What is Land Use & Sustainable Development Law and what does it mean for law students?
- LUSD is Jobs—whether working for a private developer, real estate firm, private law firm, public interest organization, or one of the 110 units of local government on Long Island
- LUSD is Real Estate Development—large and small real estate development projects shape the way we live and work, potentially revitalizing neighborhoods and towns
- LUSD is Environmental Stewardship—land use practitioners and decision-makers shape the way we use land, including whether we build in vulnerable coastal areas, how we use land that has been contaminated, and how we manage precious resources like water
- LUSD is Social Justice—land use practitioners and decision-makers have an opportunity to make communities more affordable and equitable
- LUSD is Breaking News—at least five cases in the New York Court of Appeals this year involved Long Island land use or municipal law issues
The Institute provides opportunities for students to network, gain practical experience, develop leadership skills, deepen their understanding of legal issues that shape where we live and work, and set themselves apart from the crowd.
- Concentration in Land Use & Sustainable Development Law—The LUSD Concentration prepares students for a range of practices, including practices in Construction, Environmental and Sustainability, Fair Housing, Land Use Planning and Zoning, Real Estate, or State or Local Government Law. Graduates who have taken this concentration will have specialized knowledge and skills attractive to employers in the for-profit, public interest, and government sectors, and provide a useful grounding for those who embark on solo practice.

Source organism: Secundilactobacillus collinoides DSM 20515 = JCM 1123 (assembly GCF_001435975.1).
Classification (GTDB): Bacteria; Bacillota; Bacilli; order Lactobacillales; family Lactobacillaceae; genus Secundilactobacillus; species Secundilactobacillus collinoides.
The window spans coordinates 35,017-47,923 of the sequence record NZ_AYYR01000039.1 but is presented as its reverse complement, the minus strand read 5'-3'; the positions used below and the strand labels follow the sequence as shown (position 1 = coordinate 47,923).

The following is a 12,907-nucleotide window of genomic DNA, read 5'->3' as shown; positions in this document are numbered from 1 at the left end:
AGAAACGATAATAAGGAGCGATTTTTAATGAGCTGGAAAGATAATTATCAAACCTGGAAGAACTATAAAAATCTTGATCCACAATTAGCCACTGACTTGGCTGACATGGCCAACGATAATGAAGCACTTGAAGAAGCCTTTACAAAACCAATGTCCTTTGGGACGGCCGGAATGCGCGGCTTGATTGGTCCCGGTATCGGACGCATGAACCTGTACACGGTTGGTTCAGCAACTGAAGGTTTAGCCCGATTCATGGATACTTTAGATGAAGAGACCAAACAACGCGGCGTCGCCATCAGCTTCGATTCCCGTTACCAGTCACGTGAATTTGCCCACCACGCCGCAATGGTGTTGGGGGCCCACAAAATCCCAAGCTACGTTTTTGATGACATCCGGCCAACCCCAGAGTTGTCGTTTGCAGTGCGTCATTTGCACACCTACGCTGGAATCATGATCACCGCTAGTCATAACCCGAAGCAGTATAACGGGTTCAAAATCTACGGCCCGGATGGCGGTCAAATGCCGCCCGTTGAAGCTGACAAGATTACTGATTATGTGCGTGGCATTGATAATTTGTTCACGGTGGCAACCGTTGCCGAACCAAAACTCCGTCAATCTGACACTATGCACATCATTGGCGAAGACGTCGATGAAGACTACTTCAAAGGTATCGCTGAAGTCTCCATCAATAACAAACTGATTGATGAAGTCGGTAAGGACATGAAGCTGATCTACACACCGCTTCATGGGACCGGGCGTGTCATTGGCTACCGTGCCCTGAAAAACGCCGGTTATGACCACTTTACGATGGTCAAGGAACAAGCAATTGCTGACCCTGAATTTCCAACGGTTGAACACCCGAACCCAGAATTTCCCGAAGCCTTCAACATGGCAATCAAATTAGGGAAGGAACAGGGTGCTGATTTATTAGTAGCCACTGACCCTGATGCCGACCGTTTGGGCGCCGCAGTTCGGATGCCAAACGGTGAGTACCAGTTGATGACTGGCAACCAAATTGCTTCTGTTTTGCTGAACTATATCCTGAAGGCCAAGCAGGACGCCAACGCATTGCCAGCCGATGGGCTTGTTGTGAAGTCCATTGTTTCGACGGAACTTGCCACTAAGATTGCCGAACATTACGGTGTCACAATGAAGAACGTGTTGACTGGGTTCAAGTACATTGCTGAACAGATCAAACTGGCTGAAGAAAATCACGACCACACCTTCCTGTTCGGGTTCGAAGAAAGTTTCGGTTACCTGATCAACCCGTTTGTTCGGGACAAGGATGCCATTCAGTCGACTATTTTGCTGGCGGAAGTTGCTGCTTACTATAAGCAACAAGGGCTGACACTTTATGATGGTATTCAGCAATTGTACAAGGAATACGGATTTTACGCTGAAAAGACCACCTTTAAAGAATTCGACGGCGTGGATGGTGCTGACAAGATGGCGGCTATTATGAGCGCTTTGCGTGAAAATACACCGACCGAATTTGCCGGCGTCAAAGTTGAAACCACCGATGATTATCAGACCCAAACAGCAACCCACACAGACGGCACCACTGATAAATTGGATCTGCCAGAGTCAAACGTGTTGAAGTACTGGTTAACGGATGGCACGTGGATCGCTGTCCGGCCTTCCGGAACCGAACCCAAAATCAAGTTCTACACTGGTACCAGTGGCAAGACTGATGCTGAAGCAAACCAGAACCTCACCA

The concentration provides a competitive edge that is particularly relevant to law practice on Long Island—where there are more than 110 units of local government and land use and real estate are thriving practice areas.
- Institute Fellows and Research Assistants—Institute Fellows and RAs work under the direction of the Institute director, often in collaboration with local, state and federal government agencies and community-based organizations to analyze issues of pressing concern on Long Island and throughout New York--and to help craft strategies and solutions.
Hot off the press: New LUSD Law externships provide Touro Law students with the opportunity to work with local, state and federal partners to support sustainable rebuilding on Long Island—merging disaster resilience, smart growth and equitable development. Other LUSD-related externship placements include placements with private land use and real estate law firms, a nonprofit that works on legislative initiatives, and a nonprofit that advocates for fair and affordable housing on Long Island.
Read about LUSD Law courses.
Read about careers in LUSD.